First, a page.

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WASHINGTON — The U.S. trade deficit increased to a record $73.3 billion in August as a small gain in exports was swamped by a much larger increase in imports.
The Commerce Department reported Oct. 5 that the monthly trade deficit increased 4.2% in August, rising to an all-time high, surpassing the previous record of $73.2 billion set in June. The trade deficit represents the gap between what the country exports to the rest of the world and the imports it purchases from other countries.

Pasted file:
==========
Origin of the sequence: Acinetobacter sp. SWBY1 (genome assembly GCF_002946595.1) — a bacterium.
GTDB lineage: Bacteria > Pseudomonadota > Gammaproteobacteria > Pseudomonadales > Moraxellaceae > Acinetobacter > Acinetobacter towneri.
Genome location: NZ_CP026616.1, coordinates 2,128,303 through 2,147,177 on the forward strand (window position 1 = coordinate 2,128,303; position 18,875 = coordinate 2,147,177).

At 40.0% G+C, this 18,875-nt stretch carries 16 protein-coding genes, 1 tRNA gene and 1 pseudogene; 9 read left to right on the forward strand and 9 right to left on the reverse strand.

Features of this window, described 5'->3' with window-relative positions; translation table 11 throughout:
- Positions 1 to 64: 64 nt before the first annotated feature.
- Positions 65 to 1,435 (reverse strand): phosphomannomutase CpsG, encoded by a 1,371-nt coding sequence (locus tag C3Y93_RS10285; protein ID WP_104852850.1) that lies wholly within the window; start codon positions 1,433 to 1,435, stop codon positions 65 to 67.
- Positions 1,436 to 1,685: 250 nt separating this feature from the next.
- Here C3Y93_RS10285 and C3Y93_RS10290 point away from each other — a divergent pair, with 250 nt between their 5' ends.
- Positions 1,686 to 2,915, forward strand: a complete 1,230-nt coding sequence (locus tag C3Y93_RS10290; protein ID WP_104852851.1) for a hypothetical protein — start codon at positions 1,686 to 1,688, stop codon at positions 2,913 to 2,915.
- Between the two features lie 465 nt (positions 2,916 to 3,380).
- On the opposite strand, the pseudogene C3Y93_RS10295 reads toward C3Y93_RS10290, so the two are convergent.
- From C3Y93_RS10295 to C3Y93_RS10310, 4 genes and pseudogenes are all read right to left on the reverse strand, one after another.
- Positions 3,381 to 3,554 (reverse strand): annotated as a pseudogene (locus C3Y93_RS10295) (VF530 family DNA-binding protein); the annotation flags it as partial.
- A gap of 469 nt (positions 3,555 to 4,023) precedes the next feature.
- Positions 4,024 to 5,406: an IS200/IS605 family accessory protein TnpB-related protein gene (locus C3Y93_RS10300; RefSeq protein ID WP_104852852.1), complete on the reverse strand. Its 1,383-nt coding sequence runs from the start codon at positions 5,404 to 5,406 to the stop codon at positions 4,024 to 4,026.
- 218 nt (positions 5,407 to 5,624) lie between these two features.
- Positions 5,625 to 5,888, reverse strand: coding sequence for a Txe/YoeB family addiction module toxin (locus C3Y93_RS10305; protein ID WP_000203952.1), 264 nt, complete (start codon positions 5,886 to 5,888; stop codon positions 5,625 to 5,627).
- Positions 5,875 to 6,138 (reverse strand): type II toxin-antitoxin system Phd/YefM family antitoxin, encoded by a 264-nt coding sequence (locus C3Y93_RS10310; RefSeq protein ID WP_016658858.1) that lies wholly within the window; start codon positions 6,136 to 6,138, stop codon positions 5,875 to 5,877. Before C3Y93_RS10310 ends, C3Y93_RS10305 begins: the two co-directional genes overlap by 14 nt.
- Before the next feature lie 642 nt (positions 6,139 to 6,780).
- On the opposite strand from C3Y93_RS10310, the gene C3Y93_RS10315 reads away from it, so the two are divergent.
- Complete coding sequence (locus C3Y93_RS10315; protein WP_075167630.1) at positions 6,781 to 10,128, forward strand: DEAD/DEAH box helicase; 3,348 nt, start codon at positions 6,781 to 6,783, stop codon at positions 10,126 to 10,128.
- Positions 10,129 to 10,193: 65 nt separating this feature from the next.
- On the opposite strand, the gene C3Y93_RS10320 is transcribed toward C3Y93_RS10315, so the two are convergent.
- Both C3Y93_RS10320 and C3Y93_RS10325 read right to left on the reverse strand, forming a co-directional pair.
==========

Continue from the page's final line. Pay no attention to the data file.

In August, exports rose 0.5% to $213.7 billion, reflecting revived overseas demand. But imports, even with all the supply chain problems at ports, were up an even stronger 1.4% to $287 billion.
The politically sensitive deficit with China surged 10.8% to $31.7 billion.
Katherine Tai, the Biden administration’s top trade negotiator, announced Oct. 4 that the United States plans to launch new trade talks with China but will maintain the Trump-era tariffs as it pushes to get China to fulfill pledges it has made to buy more U.S. goods and services.
The Biden administration has spent months since coming into office reviewing the economic relationship with China, the world’s second largest economy.
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